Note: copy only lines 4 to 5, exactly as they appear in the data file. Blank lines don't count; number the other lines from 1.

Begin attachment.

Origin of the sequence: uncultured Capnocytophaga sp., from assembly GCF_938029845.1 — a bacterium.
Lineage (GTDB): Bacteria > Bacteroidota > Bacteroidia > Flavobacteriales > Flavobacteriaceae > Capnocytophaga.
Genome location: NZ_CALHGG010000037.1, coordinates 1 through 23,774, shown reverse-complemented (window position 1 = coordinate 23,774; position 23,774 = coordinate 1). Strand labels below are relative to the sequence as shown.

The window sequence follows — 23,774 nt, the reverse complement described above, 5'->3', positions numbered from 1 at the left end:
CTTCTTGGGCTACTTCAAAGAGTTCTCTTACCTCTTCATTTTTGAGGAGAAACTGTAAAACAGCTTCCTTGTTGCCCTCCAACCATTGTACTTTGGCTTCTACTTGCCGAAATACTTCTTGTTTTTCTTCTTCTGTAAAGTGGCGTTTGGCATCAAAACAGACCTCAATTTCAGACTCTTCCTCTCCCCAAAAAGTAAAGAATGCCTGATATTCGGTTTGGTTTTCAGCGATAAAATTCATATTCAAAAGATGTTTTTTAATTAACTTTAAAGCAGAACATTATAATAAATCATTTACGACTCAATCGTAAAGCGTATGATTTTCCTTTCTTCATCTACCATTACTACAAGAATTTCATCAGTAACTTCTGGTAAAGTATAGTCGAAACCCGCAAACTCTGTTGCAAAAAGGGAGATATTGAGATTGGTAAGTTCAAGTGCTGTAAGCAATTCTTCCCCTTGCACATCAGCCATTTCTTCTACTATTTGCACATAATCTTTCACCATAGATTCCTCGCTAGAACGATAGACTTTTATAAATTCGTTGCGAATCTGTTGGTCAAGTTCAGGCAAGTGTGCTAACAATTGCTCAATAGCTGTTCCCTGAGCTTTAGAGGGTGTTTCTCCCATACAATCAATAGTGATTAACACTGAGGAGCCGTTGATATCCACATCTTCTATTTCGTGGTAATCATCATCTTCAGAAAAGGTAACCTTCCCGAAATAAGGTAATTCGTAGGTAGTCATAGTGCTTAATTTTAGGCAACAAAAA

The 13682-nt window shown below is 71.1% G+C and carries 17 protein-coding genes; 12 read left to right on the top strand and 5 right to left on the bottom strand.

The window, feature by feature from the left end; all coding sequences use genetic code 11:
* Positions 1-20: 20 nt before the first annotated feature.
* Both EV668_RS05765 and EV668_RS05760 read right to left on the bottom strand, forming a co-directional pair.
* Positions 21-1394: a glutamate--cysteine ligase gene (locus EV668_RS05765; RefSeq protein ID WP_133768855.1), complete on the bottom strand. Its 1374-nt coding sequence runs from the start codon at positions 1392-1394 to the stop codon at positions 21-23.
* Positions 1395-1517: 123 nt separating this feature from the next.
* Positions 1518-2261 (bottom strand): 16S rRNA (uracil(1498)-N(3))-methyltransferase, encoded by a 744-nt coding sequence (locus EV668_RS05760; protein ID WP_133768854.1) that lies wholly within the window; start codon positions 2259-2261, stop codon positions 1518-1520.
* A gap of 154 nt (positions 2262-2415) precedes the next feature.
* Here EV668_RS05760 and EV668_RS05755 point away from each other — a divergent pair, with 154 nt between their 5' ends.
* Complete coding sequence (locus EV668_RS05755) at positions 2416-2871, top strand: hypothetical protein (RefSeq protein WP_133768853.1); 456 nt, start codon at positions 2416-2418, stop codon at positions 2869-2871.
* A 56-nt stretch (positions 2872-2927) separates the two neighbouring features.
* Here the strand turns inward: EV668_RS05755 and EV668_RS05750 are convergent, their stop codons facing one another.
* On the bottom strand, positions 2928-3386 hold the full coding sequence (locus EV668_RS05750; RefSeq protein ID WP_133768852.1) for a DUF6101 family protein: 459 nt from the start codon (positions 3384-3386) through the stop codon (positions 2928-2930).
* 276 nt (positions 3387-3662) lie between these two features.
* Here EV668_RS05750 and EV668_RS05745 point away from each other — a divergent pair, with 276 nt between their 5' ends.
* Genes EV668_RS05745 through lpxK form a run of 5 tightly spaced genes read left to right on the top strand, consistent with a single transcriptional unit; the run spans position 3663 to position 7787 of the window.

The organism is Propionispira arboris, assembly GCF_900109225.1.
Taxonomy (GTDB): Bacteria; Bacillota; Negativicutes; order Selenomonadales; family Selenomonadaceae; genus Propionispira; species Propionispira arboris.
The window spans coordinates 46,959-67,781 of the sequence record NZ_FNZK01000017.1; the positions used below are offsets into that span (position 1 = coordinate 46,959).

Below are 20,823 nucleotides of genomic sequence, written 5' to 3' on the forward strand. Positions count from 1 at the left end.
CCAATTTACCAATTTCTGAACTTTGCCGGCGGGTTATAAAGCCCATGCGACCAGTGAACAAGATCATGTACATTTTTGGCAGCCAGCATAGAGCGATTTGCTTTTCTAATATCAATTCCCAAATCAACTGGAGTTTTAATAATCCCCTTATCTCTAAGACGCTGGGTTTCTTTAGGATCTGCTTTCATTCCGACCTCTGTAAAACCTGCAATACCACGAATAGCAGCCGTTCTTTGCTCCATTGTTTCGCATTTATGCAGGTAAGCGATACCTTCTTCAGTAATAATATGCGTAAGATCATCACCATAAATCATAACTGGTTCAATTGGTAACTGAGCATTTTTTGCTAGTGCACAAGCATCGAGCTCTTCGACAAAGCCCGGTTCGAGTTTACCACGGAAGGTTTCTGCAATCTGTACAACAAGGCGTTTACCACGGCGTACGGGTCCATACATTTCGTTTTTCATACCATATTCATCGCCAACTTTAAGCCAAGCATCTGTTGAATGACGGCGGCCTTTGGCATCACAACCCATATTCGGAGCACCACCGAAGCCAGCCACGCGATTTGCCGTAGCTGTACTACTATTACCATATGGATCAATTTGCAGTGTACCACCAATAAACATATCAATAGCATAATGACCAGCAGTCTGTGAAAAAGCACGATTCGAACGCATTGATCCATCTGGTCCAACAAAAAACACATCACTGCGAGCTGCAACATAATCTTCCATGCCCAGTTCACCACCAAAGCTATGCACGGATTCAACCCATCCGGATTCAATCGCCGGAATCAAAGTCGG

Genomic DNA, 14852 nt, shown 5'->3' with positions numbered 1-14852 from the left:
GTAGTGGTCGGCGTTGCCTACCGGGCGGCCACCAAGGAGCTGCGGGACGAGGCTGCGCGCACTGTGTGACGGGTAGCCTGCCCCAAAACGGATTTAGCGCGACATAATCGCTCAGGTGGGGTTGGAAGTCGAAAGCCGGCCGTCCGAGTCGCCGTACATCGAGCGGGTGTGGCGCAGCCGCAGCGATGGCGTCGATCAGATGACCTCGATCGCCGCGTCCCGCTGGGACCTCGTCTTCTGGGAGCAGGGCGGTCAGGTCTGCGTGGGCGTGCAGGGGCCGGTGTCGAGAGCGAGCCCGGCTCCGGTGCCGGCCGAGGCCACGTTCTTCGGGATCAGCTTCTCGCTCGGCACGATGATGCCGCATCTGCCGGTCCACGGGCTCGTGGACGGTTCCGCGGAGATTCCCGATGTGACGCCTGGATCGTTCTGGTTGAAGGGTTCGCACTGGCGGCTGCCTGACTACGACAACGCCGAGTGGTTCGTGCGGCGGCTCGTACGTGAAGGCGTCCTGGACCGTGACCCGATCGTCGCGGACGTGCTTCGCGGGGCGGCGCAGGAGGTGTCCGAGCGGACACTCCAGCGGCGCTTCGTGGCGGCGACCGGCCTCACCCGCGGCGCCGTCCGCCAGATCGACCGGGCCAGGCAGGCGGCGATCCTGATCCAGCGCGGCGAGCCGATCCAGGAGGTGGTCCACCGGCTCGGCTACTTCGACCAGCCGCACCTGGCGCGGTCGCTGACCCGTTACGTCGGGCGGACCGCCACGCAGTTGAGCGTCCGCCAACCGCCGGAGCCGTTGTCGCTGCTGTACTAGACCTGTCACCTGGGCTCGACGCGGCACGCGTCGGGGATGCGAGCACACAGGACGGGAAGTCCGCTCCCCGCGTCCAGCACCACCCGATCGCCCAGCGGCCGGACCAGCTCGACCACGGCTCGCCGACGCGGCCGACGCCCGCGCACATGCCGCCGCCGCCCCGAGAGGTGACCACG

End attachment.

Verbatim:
The window sequence follows — 23,774 nt, the reverse complement described above, 5'->3', positions numbered from 1 at the left end:
CTTCTTGGGCTACTTCAAAGAGTTCTCTTACCTCTTCATTTTTGAGGAGAAACTGTAAAACAGCTTCCTTGTTGCCCTCCAACCATTGTACTTTGGCTTCTACTTGCCGAAATACTTCTTGTTTTTCTTCTTCTGTAAAGTGGCGTTTGGCATCAAAACAGACCTCAATTTCAGACTCTTCCTCTCCCCAAAAAGTAAAGAATGCCTGATATTCGGTTTGGTTTTCAGCGATAAAATTCATATTCAAAAGATGTTTTTTAATTAACTTTAAAGCAGAACATTATAATAAATCATTTACGACTCAATCGTAAAGCGTATGATTTTCCTTTCTTCATCTACCATTACTACAAGAATTTCATCAGTAACTTCTGGTAAAGTATAGTCGAAACCCGCAAACTCTGTTGCAAAAAGGGAGATATTGAGATTGGTAAGTTCAAGTGCTGTAAGCAATTCTTCCCCTTGCACATCAGCCATTTCTTCTACTATTTGCACATAATCTTTCACCATAGATTCCTCGCTAGAACGATAGACTTTTATAAATTCGTTGCGAATCTGTTGGTCAAGTTCAGGCAAGTGTGCTAACAATTGCTCAATAGCTGTTCCCTGAGCTTTAGAGGGTGTTTCTCCCATACAATCAATAGTGATTAACACTGAGGAGCCGTTGATATCCACATCTTCTATTTCGTGGTAATCATCATCTTCAGAAAAGGTAACCTTCCCGAAATAAGGTAATTCGTAGGTAGTCATAGTGCTTAATTTTAGGCAACAAAAA